An interviewer once asked renowned evangelist Billy Graham, "You have said that you think it's important to be still for a few minutes each day, and that it's important also not to take yourself too seriously. Why?" Mr. Graham replied, "Many centuries ago God said through the psalmist, 'Be still, and know that I am God' (Psalm 46:10). Why did he say this? The reason, I'm convinced, is because we get so busy and so wrapped up in ourselves that we forget God. We begin to think we are the center of the universe instead of God, and we begin acting as if He didn't even exist. Yet nothing is more spiritually and morally dangerous."

Sometimes we can find it difficult each day to park our ambition, worries, and interests long enough to "be still and know that I am God." Having a set time each day to study, pray and meditate helps a lot (mine is first thing in the morning). What then happens when a crisis occurs? We return to our source of certainty. It wasn't a fluke or the first time that Paul and Silas had turned to God -- it was their natural response. They didn't know how things would turn out in this particular circumstance, but they trusted God regardless. Despite being bruised, battered, and locked in a prison cell, Paul and Silas were the picture of faith, praying and singing hymns to God, fully at rest in the Lord.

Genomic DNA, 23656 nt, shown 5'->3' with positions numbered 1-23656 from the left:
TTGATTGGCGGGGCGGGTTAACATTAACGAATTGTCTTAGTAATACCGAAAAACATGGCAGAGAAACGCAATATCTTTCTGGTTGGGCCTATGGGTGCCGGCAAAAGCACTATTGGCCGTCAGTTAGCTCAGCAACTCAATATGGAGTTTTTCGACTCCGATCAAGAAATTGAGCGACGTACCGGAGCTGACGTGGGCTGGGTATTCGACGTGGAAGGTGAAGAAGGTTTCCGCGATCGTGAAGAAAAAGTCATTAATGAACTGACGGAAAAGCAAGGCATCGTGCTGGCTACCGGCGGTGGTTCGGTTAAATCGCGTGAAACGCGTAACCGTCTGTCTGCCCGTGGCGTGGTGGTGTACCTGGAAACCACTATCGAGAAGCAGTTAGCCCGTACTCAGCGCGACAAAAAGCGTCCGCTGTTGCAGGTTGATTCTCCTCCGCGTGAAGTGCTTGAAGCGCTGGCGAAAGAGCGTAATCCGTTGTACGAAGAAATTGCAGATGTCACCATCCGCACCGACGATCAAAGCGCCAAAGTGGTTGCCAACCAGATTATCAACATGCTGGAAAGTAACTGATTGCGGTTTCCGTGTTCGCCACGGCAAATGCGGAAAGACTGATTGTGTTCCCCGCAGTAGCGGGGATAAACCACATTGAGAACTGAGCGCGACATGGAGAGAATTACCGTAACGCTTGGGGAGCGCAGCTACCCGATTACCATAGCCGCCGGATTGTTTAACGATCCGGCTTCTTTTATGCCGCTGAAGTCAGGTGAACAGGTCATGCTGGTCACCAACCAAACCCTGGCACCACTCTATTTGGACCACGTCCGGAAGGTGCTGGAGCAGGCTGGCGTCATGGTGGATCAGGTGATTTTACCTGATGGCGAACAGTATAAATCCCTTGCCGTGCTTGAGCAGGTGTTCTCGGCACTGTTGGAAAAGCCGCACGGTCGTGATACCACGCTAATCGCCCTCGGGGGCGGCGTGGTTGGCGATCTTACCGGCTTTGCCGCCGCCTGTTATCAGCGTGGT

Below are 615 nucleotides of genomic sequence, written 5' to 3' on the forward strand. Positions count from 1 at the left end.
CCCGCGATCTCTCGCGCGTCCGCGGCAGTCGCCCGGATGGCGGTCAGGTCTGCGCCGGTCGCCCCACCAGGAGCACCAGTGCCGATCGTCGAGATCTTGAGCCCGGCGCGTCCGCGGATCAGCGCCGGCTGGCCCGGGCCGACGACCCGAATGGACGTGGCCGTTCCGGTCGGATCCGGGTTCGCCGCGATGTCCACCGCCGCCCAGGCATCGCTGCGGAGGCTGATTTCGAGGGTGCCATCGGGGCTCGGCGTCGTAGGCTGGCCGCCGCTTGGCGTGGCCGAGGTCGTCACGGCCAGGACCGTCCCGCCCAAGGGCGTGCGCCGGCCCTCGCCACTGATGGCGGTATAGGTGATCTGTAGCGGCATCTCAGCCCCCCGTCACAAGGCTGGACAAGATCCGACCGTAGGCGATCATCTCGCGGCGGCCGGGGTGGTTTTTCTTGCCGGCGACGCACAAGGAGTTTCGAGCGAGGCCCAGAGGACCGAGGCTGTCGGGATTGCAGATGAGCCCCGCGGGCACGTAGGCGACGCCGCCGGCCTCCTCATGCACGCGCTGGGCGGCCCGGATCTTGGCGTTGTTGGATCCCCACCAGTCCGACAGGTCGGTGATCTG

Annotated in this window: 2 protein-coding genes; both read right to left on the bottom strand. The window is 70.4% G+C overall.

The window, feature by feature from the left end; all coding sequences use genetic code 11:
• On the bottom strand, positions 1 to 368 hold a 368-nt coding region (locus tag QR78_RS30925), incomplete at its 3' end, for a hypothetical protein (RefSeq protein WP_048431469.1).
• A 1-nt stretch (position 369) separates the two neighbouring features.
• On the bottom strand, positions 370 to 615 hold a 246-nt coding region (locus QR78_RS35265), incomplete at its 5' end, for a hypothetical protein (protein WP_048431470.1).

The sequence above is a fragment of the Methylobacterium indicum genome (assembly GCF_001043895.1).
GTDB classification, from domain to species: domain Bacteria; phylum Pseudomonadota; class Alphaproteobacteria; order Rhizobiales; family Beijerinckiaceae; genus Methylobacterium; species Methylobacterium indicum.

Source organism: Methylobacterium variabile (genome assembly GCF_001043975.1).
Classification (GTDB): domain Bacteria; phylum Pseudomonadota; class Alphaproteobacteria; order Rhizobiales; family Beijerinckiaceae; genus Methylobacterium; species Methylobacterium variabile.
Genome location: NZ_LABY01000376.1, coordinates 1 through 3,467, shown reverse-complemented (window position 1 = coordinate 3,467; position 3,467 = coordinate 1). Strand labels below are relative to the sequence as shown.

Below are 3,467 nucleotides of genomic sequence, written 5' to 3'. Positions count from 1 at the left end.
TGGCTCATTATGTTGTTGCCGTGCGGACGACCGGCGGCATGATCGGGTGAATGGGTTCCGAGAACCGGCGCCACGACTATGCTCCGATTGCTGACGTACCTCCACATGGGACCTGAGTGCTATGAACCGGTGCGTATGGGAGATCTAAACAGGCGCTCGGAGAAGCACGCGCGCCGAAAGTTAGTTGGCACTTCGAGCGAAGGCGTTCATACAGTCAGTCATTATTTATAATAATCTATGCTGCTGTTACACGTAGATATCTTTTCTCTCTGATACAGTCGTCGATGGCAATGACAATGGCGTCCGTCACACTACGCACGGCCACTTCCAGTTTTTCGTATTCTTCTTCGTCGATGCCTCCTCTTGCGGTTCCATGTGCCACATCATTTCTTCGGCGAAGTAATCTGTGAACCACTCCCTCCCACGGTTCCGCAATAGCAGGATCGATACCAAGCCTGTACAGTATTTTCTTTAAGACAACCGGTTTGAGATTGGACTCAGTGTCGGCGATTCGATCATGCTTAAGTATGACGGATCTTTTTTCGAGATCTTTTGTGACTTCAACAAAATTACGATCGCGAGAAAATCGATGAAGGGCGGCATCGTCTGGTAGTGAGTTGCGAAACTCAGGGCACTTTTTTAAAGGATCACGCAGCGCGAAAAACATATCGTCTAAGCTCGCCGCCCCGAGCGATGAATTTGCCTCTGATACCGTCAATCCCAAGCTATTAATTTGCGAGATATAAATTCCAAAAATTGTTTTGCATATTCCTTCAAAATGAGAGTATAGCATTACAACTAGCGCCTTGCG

Questions to Ponder:

Do you find it easy to rest in the Lord in your times of crisis? Do you spend time in prayer and worship when you are confused and uncertain about your future? If so it is probably because you have built your faith one day at a time through prayer, study and meditation on God's Word. If your first response is not to "Be still and know that I am the Lord," could it be that perhaps you need to spend more time each day with God?

Thursday, November 8, 2012

“Paul’s thorn in the flesh"

O.T.: Flesh;(basar),”body” (besar) “body”

N.T.: Flesh; (sarx) “body tissue”; (eshpar)”piece of flesh”;(tibehah)”flesh”